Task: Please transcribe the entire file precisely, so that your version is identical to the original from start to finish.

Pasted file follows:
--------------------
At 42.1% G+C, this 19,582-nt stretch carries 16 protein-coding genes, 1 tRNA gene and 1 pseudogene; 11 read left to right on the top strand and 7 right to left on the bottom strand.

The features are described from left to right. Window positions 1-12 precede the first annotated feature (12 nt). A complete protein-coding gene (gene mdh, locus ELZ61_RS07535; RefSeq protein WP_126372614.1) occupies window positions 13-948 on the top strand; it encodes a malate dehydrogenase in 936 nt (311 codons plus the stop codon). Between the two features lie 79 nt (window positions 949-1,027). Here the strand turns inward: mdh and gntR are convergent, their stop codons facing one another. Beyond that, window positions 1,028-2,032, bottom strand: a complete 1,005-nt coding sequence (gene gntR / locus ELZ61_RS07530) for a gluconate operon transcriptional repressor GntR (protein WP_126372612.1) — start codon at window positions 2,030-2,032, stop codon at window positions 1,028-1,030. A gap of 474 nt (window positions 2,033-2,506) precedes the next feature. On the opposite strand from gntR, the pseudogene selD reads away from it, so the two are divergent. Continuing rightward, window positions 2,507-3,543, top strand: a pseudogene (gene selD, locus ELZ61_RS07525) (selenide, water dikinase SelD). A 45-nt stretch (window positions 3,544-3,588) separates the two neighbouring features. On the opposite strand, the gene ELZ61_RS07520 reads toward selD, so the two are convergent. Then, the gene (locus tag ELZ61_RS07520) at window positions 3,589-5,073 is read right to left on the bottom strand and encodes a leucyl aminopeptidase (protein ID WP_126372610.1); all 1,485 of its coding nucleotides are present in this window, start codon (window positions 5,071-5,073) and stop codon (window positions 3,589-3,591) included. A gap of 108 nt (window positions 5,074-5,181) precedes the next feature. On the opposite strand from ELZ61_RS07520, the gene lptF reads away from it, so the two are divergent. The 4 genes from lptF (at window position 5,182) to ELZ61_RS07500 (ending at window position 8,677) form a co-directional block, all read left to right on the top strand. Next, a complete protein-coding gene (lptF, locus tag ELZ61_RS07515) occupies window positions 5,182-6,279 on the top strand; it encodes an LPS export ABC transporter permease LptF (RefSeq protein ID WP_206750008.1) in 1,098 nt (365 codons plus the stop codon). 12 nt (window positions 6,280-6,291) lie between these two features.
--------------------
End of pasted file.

At 42.1% G+C, this 19,582-nt stretch carries 16 protein-coding genes, 1 tRNA gene and 1 pseudogene; 11 read left to right on the top strand and 7 right to left on the bottom strand.

The features are described from left to right. Window positions 1-12 precede the first annotated feature (12 nt). A complete protein-coding gene (gene mdh, locus ELZ61_RS07535; RefSeq protein WP_126372614.1) occupies window positions 13-948 on the top strand; it encodes a malate dehydrogenase in 936 nt (311 codons plus the stop codon). Between the two features lie 79 nt (window positions 949-1,027). Here the strand turns inward: mdh and gntR are convergent, their stop codons facing one another. Beyond that, window positions 1,028-2,032, bottom strand: a complete 1,005-nt coding sequence (gene gntR / locus ELZ61_RS07530) for a gluconate operon transcriptional repressor GntR (protein WP_126372612.1) — start codon at window positions 2,030-2,032, stop codon at window positions 1,028-1,030. A gap of 474 nt (window positions 2,033-2,506) precedes the next feature. On the opposite strand from gntR, the pseudogene selD reads away from it, so the two are divergent. Continuing rightward, window positions 2,507-3,543, top strand: a pseudogene (gene selD, locus ELZ61_RS07525) (selenide, water dikinase SelD). A 45-nt stretch (window positions 3,544-3,588) separates the two neighbouring features. On the opposite strand, the gene ELZ61_RS07520 reads toward selD, so the two are convergent. Then, the gene (locus tag ELZ61_RS07520) at window positions 3,589-5,073 is read right to left on the bottom strand and encodes a leucyl aminopeptidase (protein ID WP_126372610.1); all 1,485 of its coding nucleotides are present in this window, start codon (window positions 5,071-5,073) and stop codon (window positions 3,589-3,591) included. A gap of 108 nt (window positions 5,074-5,181) precedes the next feature. On the opposite strand from ELZ61_RS07520, the gene lptF reads away from it, so the two are divergent. The 4 genes from lptF (at window position 5,182) to ELZ61_RS07500 (ending at window position 8,677) form a co-directional block, all read left to right on the top strand. Next, a complete protein-coding gene (lptF, locus tag ELZ61_RS07515) occupies window positions 5,182-6,279 on the top strand; it encodes an LPS export ABC transporter permease LptF (RefSeq protein ID WP_206750008.1) in 1,098 nt (365 codons plus the stop codon). 12 nt (window positions 6,280-6,291) lie between these two features.